Iconography of St. Margaret

In devotional pictures, the attribute of St. Margaret is the dragon. She is usually trampling him under her feet, holding up the cross in her hand. Sometimes the dragon is 'bound with a cord; or his jaws are distended as if to swallow her; or he is seen rent and burst, and St. Margaret stands upon him unharmed, -as in the old metrical legend in the Auchinleck MSS.:-
Maiden Margrete tho [then] Loked her beside, And seas a loathly dragon -out of an him [corner] glide: His eyen were ful griesly, His mouth opened wide, And Margrete might no where flee, Thera she must abide.
Maiden Margrete Stood still as any stone And that loathly worm To her-ward gan.gone, Took her in his foul mouth, And swallowed her flesh and bone. Anon he brast- hath she none 1. Maiden Margrete Upon the dragon stood; Blyth was her harte, And joyful was her mood.
This is literally the picture which, in several instances, the artists have placed before us (133). As martyr she bears, of right, the palm and the crown; and these, in general, serve to distinguish St. Margaret from St. Martha, who has also the attributes of the dragon and the cross. Here, however, setting the usual attributes aside, the character ought to be so distinctly marked, that there should be no possibility of confounding the beautiful and  deified heroine of a spiritual warfare, with the majestic maturity and staid simplicity of Martha. In some pictures St. Margaret has a garland of pearls round her head, in allusion to her name; and I have seen one picture,and only one, in which she wears a garland of daisies, and carries daisies in her lap and in her hand. 

The Life of St. Margaret

Taken from--Jameson.  Sacred and Ledgendary Art, vol. II.  London: Longmans, Green, and Company (1890). 

The legend of St. Margaret, which is of Greek origin, was certainly known in Europe as early as the fifth century, being among those which were repudiated as apocryphal by Pope Gelasius in 494. From that time we, hear little of her till the eleventh century, when her legend and her name-which signifies a pearl, and  has been given to that little lowly flower we call the daisy-were both introduced from the East by the first crusaders, and soon became popular all over   Europe.' In the fourteenth -century we find her one of the most favourite saints, particularly amongst women, by whom, she was invoked against the pains of childbirth. She was also, the chosen type of female innocence and meekness; -the only one of the four great patronesses who is not represented as profoundly learned:-

Mild Margarete, that was God's maid;
Maid Margarete, that was so meeke and mild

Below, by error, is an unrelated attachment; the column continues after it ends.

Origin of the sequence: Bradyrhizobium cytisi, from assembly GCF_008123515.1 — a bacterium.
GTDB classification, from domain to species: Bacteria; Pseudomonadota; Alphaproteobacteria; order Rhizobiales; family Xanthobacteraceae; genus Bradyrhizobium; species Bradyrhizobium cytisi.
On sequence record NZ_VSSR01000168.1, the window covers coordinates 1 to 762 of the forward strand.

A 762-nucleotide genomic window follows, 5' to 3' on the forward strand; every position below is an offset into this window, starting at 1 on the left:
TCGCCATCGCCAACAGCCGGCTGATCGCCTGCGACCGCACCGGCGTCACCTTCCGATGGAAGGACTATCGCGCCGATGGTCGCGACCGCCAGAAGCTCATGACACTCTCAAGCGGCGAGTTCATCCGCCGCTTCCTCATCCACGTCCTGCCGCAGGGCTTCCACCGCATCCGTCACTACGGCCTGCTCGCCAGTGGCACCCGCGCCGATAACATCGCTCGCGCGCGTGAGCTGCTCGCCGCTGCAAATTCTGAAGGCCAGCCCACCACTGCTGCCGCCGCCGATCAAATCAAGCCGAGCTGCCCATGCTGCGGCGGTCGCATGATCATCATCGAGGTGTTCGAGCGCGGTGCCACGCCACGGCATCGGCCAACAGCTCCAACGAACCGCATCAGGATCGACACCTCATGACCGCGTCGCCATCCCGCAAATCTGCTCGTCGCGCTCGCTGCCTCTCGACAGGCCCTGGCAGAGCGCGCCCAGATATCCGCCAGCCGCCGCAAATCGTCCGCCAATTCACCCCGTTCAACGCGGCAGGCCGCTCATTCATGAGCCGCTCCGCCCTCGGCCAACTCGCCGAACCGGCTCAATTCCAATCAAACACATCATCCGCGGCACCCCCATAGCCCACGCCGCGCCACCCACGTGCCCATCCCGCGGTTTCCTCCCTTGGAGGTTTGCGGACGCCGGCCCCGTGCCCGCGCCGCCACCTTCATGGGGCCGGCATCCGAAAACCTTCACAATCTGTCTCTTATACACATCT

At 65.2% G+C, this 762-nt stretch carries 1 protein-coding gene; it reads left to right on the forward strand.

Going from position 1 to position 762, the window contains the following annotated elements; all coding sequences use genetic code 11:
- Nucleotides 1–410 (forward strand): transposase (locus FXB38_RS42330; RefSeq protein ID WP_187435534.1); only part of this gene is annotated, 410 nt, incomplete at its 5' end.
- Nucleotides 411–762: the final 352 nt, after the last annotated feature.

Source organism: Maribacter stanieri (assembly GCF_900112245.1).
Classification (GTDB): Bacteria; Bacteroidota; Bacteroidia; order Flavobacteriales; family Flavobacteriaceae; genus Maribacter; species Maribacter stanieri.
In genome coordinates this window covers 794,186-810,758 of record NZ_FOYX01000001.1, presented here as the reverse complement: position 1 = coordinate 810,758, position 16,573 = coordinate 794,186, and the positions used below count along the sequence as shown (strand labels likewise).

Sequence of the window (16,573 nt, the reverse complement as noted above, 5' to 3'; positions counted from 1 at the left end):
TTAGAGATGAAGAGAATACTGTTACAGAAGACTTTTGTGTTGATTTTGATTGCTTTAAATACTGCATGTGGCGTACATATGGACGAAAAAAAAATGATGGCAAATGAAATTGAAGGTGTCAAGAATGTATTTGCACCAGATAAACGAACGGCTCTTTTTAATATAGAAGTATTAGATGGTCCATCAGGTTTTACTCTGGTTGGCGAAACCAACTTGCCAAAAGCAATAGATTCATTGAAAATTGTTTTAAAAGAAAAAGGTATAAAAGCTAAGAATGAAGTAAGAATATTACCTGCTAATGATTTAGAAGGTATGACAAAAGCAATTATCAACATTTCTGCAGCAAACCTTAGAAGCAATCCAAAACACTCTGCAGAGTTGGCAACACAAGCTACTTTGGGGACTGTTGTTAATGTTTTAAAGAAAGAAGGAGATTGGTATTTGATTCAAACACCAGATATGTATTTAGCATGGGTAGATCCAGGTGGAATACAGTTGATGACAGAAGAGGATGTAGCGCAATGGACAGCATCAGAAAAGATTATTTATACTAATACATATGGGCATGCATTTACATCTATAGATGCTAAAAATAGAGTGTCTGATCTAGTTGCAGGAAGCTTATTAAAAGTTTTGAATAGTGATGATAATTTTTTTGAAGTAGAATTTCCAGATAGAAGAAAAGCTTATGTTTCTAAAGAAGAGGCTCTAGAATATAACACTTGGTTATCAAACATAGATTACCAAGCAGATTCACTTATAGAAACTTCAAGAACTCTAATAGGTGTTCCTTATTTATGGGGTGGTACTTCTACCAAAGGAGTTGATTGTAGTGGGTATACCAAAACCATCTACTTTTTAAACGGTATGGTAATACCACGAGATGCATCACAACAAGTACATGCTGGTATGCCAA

and other such phrases, in the old metrical legends, show the feeling with which she was regarded. Her story is singularly wild. She was the daughter of a priest of Antioch, named Theodosius; and in her infancy, being of feeble health, she was sent to a nurse in the country. This woman, who was secretly a Christian, brought up Margaret in the true faith. The holy maid, while employed in keeping the few sheep of her nurse, meditated on the mysteries of the Gospel, and, devoted herself to the service of Christ. One day the governor of Antioch, whose name was Olybrius, in passing by the place, saw her, and was captivated by her beauty. He commanded that she, should be carried to his palace, being resolved, if -she were of free birth, to take her for his wife; but Margaret rejected his offers with scorn, and declared herself the servant of Jesus Christ Her father and all her relations were struck with horror at this revelation. They fled, leaving her in the power of the governor, who endeavoured to subdue her constancy by the keenest torments: they were so terrible that the tyrant himself, unable to endure the sight, covered his face with his robe; but St. Margaret did not quail beneath them,  Then she was dragged to a dungeon, where Satan, in the form of a terrible dragon, came upon her with his inflamed and hideous mouth wide open, and sought to terrify and confound her; but she held up the cross of the Redeemer, and he fled before it. Or, according to the more popular version, he swallowed her up alive, but immediately burst; and she emerged unhurt : another form of the familiar allegory-the power of sin overcome by the power of the cross. He returned in the form of a main, to tempt her further; but she overcame him, and, placing her foot on his head, forced him to confess his foul wickedness, and to answer to her questions. She was again brought before the tyrant, and, again refusing to abjure her faith, she was further tortured; but the sight of so much constancy in one so young and beautiful only increased the number of converts, so that in, one day five thousand were baptized, and declared themselves ready to die with her. Therefore the governor took counsel how this might be prevented, and it was advised that she should be beheaded forthwith. And as they led her forth to death, she thanked and glorified God that her travail was ended; and she prayed that those who invoked her in the pains of childbirth should find help through the merit of her sufferings, and in memory of her deliver- from the womb of the great dragon. A voice from heaven assured her that her prayer was granted; so she went and received joyfully the crown of martyrdom, being beheaded by the sword.